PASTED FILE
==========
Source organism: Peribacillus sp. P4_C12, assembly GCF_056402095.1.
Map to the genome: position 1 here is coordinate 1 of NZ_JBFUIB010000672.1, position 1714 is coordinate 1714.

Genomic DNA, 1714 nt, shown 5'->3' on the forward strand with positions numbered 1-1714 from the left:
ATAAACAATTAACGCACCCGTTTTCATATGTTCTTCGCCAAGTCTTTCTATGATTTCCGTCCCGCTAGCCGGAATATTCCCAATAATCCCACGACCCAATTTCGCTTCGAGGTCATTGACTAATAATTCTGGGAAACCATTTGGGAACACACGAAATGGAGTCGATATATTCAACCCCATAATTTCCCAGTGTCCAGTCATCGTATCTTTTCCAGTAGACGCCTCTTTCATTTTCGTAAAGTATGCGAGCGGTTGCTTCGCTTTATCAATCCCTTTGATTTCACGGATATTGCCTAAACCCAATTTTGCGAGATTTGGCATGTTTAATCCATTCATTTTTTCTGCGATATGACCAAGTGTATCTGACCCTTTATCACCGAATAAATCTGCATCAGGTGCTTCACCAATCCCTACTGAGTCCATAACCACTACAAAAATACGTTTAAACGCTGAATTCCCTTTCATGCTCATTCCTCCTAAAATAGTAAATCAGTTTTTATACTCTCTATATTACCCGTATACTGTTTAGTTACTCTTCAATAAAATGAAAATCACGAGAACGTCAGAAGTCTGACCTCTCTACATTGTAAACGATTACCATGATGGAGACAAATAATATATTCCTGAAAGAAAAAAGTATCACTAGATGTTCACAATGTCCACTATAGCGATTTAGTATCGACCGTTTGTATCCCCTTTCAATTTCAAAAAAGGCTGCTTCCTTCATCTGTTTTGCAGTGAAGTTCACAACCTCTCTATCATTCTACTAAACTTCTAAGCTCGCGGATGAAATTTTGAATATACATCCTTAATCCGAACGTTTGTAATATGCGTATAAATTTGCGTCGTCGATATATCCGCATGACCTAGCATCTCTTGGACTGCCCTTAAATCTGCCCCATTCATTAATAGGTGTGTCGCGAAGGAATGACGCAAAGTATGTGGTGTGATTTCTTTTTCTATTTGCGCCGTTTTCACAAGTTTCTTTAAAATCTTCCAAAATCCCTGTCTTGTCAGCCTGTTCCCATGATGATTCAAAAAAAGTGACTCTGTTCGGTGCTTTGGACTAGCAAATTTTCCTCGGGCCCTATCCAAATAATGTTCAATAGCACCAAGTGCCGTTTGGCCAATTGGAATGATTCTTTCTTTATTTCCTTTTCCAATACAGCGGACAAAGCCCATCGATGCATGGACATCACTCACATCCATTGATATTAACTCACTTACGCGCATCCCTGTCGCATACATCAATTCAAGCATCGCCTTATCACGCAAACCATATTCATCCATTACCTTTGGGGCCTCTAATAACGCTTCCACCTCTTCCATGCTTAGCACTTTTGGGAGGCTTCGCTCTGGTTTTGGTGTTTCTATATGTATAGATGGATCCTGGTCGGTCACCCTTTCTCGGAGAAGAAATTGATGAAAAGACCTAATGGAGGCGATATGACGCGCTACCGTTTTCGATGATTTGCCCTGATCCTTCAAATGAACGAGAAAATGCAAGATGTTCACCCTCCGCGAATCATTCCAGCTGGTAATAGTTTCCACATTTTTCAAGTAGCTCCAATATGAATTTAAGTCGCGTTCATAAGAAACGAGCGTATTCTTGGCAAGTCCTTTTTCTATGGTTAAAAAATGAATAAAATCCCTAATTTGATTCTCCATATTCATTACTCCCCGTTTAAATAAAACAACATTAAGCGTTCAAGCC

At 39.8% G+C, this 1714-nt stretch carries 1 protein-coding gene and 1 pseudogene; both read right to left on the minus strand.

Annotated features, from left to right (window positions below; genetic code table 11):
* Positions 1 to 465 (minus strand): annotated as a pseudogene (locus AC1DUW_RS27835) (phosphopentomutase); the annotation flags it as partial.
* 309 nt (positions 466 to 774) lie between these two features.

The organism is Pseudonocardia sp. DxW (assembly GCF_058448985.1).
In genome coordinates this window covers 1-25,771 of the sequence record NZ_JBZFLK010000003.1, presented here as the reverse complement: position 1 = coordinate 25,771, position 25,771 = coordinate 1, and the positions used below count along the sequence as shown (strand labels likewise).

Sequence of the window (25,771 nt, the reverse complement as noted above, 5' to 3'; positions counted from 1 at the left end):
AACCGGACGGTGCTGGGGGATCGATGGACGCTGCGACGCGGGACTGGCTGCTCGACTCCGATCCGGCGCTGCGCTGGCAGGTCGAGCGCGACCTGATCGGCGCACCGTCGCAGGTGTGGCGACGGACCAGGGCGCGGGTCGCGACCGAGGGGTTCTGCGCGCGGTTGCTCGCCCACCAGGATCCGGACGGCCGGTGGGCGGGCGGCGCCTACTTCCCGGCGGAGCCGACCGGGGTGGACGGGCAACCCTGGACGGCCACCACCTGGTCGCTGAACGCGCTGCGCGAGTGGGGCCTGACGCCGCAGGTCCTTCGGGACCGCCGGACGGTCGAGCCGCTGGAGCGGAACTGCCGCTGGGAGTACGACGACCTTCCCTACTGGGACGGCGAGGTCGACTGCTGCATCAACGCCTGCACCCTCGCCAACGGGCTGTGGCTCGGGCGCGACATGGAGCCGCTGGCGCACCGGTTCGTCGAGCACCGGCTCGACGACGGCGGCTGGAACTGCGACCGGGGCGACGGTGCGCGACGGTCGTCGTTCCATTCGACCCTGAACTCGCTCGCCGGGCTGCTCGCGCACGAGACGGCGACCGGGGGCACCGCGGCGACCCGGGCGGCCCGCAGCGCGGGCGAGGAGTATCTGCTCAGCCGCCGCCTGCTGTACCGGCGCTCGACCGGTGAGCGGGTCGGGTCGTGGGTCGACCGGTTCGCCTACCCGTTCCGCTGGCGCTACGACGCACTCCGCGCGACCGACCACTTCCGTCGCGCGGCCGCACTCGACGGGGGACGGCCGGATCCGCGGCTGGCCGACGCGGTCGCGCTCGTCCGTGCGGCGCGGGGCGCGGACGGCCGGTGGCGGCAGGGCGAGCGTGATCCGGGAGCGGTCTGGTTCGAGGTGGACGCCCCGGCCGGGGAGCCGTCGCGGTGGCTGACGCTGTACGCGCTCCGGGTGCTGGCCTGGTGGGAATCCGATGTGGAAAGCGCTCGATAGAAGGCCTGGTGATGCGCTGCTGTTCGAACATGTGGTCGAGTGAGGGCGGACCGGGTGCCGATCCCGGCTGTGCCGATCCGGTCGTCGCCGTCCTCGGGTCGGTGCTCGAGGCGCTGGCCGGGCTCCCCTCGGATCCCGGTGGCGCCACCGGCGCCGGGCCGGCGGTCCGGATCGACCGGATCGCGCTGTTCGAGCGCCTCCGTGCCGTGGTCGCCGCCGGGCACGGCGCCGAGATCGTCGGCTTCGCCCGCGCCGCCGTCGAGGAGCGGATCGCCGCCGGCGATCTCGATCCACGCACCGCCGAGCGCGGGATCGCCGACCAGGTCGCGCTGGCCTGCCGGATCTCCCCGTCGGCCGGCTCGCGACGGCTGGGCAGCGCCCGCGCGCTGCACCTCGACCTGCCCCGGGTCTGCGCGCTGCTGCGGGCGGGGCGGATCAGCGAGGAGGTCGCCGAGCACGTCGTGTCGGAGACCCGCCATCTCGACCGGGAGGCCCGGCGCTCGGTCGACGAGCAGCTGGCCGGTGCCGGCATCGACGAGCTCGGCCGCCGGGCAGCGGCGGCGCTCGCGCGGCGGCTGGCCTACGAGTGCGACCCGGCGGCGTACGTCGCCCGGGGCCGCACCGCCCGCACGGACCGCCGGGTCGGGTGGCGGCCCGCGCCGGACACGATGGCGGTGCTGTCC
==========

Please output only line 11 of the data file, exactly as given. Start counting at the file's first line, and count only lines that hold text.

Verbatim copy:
Sequence of the window (25,771 nt, the reverse complement as noted above, 5' to 3'; positions counted from 1 at the left end):